A flawed, beautiful 20th century masterpiece
Is there a more beautiful 20th century chorale than “Almighty Father”, the hushed invocation from Leonard Bernstein’s Mass? If so, I struggle to bring one to mind.
Almighty Father, incline thine ear
Bless us, and all those who have gathered here
Thine angel send us,
who shall defend us all.
And fill with grace,
All who dwell in this place.
Leonard Bernstein is my favourite composer. Several of his compositions make my Top 50 list – Serenade for Violin and Strings in particular, but also Chichester Psalms and Symphony no. 2, The Age of Anxiety – and while other pieces of music by other composers often get more of a hearing on my iPhone, it is my contention that these Bernstein compositions contain some of the most beautiful (and profoundly human) music ever written.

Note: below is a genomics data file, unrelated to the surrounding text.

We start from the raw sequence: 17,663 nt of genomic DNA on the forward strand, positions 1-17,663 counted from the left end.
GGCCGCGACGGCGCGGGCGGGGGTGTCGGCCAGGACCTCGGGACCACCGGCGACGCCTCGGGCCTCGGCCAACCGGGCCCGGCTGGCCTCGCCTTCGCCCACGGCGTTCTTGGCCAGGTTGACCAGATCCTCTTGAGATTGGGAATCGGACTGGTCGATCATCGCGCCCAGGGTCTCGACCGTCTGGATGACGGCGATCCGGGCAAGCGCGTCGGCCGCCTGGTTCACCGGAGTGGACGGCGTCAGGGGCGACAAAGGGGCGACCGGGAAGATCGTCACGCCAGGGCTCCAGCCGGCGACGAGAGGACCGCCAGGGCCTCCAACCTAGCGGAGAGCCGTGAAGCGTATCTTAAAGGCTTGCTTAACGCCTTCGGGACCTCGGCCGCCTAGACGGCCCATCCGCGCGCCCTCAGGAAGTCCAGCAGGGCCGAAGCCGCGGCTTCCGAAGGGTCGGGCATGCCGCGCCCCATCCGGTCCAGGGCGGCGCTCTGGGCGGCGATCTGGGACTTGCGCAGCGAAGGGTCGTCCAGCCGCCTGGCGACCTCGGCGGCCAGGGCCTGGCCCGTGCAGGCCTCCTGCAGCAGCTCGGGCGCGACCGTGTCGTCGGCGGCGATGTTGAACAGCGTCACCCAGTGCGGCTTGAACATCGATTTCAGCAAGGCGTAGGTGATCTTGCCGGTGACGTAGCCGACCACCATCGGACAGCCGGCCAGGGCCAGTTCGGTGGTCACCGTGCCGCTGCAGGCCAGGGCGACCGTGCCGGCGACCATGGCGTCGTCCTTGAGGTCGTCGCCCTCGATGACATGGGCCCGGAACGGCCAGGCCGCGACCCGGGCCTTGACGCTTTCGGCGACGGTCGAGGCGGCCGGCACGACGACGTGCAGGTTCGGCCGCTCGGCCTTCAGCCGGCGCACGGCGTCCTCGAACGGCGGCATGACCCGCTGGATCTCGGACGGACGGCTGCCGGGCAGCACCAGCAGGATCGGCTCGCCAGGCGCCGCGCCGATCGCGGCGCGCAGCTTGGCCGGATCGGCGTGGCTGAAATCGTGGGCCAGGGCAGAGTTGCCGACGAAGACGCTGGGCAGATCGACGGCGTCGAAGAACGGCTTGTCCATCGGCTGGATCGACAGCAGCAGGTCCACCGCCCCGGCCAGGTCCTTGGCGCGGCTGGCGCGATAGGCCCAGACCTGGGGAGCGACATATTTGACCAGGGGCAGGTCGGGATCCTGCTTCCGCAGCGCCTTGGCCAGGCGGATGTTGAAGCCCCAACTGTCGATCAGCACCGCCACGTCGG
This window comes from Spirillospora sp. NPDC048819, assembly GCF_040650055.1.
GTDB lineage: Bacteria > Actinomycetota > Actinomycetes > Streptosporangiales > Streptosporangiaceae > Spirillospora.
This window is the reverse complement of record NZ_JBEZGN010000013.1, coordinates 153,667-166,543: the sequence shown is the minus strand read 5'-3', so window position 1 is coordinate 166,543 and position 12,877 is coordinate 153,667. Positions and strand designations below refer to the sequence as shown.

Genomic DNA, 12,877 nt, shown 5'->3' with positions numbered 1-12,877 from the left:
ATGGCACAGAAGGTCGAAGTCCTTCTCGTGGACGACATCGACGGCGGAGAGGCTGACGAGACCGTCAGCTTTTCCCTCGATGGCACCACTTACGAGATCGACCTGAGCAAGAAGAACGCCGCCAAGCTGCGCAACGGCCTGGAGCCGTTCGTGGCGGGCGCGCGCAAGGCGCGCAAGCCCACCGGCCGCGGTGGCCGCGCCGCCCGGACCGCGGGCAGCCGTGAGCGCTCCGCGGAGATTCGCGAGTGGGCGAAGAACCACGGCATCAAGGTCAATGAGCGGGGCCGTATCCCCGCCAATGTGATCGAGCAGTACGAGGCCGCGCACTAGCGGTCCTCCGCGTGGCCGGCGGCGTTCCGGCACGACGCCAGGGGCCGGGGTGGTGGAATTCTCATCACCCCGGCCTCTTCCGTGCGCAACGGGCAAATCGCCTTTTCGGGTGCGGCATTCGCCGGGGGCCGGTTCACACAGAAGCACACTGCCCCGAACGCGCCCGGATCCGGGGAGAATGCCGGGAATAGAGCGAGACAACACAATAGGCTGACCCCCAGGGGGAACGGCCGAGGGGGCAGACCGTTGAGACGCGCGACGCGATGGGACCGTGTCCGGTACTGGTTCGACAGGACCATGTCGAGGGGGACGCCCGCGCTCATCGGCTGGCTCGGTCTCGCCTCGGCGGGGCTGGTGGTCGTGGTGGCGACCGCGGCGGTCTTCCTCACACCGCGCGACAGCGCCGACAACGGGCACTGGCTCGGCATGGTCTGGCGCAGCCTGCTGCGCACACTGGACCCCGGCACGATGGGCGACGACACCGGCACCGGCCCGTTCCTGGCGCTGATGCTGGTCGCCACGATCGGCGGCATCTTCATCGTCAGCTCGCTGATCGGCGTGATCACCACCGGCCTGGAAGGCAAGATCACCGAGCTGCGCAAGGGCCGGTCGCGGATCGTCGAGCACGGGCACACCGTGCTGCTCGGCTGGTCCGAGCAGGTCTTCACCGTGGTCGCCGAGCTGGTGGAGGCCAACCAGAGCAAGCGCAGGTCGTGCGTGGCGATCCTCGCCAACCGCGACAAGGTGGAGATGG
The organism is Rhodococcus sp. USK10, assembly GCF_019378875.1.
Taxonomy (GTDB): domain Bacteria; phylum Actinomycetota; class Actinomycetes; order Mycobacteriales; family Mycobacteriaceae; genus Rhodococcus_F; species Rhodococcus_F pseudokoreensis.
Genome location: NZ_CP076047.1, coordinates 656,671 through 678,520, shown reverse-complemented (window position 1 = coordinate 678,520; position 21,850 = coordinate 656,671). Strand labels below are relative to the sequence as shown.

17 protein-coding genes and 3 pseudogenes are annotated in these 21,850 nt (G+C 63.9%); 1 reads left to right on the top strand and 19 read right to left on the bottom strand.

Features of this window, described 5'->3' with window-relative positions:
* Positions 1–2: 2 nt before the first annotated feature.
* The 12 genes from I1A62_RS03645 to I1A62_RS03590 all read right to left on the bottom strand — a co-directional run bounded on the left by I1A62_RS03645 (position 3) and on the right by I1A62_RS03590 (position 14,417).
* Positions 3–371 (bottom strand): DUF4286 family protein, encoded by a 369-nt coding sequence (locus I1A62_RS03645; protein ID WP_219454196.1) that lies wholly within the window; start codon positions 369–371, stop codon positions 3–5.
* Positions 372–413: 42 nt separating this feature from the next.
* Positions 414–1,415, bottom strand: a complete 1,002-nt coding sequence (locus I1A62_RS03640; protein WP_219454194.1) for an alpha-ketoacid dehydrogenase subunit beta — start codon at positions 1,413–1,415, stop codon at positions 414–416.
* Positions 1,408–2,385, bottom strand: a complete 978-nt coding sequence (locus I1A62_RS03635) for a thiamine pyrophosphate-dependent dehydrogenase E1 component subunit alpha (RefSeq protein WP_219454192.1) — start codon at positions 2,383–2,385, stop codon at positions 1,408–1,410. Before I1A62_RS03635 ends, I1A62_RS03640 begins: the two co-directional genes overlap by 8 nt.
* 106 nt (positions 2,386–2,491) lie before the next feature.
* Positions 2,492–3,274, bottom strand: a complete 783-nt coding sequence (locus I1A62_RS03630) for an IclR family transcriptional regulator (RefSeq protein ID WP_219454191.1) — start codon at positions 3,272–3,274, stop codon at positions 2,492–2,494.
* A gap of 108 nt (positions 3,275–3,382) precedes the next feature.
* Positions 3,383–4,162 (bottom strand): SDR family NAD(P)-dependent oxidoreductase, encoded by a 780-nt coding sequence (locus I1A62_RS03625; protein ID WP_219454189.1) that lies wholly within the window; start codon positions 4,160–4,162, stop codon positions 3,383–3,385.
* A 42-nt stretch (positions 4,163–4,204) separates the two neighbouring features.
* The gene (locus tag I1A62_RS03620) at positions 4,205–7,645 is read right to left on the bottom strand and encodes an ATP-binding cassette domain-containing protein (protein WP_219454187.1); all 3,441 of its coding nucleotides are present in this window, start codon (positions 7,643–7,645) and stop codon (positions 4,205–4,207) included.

This is certainly the case with Mass. As to whether Bernstein’s dramatic staged reworking of the Latin Mass works as a cohesive whole, my answer probably varies day by day and according to my mood. Mass is certainly transcendent, flawed, beautiful, stark, cheesy, smug, original in places, derivative in others and often achingly rooted in 1970s style.
The orchestral meditations, interspersed throughout the piece, have a uniquely haunting beauty of their own – particularly the first meditation, whose desolate questioning in the ethereal violin phrase followed by the slowly-building crisis and final, soothing, repeated falling notes on the organ are about as close to a religious experience as music has yet taken me.
A rather mediocre recording of the first meditation is here:
The complete recording of a recent (2012) performance of Mass at the BBC Proms is below:
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